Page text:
"As we get into the hottest, most languorous months of the year, it's the perfect moment for a hot read — and just in time, our big summer book list is here. It's the NPR Books Summer of Love, and we have 100 great romances for you, from historical to paranormal to LGBTQ to the subgenre that started it all, category romance.
Back in June we asked you to tell us about your favorite romantic reads, and you responded in droves. (We had to shut the poll down early after more than 18,000 nominations flooded in!) Once the votes were tallied, we turned to our expert panel, reviewers Bobbi Dumas and Sarah Wendell, and authors Sherry Thomas and Michelle Monkou, to help us break down the categories and shape the final list into a love story for the ages.
"It is my sincere hope and belief that readers new to the romance genre can pick up any recommended title on the list and find an interesting, affecting and satisfying read," says Thomas. We hope new readers and longtime fans alike will find a happily ever after here — but if we've left out one of your favorites, please tell us about it in the comments!"Click here for the full list. There truly is a great romance read for every reader.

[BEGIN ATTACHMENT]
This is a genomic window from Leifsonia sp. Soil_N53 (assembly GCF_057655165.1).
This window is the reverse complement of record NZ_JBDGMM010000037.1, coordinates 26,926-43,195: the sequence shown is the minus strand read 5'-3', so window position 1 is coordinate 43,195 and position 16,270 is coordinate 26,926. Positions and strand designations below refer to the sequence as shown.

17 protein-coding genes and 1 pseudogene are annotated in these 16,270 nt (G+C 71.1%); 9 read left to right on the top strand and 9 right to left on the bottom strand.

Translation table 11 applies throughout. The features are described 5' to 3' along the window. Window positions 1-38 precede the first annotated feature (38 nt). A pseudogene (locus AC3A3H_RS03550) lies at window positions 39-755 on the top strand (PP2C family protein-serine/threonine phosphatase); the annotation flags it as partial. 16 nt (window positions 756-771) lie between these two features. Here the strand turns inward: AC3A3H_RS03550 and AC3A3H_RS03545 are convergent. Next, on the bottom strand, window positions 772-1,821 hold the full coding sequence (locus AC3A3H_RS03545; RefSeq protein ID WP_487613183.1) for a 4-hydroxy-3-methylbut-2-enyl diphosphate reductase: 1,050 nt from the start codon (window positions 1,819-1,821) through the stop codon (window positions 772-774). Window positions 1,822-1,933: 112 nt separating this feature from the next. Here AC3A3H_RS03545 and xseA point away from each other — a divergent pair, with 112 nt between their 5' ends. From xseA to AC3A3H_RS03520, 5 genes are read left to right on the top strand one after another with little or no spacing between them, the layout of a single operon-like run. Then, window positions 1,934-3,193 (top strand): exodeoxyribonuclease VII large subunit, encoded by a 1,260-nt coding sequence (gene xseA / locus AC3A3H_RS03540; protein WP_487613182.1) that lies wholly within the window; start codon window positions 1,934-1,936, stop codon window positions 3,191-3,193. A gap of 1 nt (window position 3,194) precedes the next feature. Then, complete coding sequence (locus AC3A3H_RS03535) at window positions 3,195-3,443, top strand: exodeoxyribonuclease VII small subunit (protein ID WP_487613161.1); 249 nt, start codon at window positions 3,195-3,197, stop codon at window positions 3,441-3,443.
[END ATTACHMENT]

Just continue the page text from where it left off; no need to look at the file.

Save this list to help you all the year through! I think you should especially save it to reuse for Valentine’s Day this year. See how I help you? Now you are already set for February! Seriously though, a great list like this is not only useful when it comes out. I addressed this issue in more detail in that post from last month.
Also, I am very impressed with the inclusion of this article as part of today’s list release-- “Heartbreakers: Why Some Books Didn’t Make The Final List.”
Making lists of the best of anything is hard. People love what they love and they are upset when their favorites are left out. Me, I am glad that people et so worked up about books that they love, but as someone who frequently makes book lists, I understand that best lists have rules and parameters. I am so happy NPR had strict guidelines, clearly listed them here, and stood by these rules even when it meant excluding a book they wanted to include themselves. I try to do the same when I make a list.
But most importantly, I am glad they acknowledged, upfront, that this list will not make everyone happy. That is important for all of us who work with leisure readers to remember. Always acknowledge how personal “a good book” is. The reason it is great for one person, can also be a reason someone else hates it. This is at the heart of what we do as readers’ advisors and it is often the toughest hurdle to get over as we work with patrons. This NPR example of being upfront about how hard it was to leave some books off the list AND kindly offering opportunities for people to include their own favorites in a supportive manner (i.e. not mean and troll-like) should be a model to us all.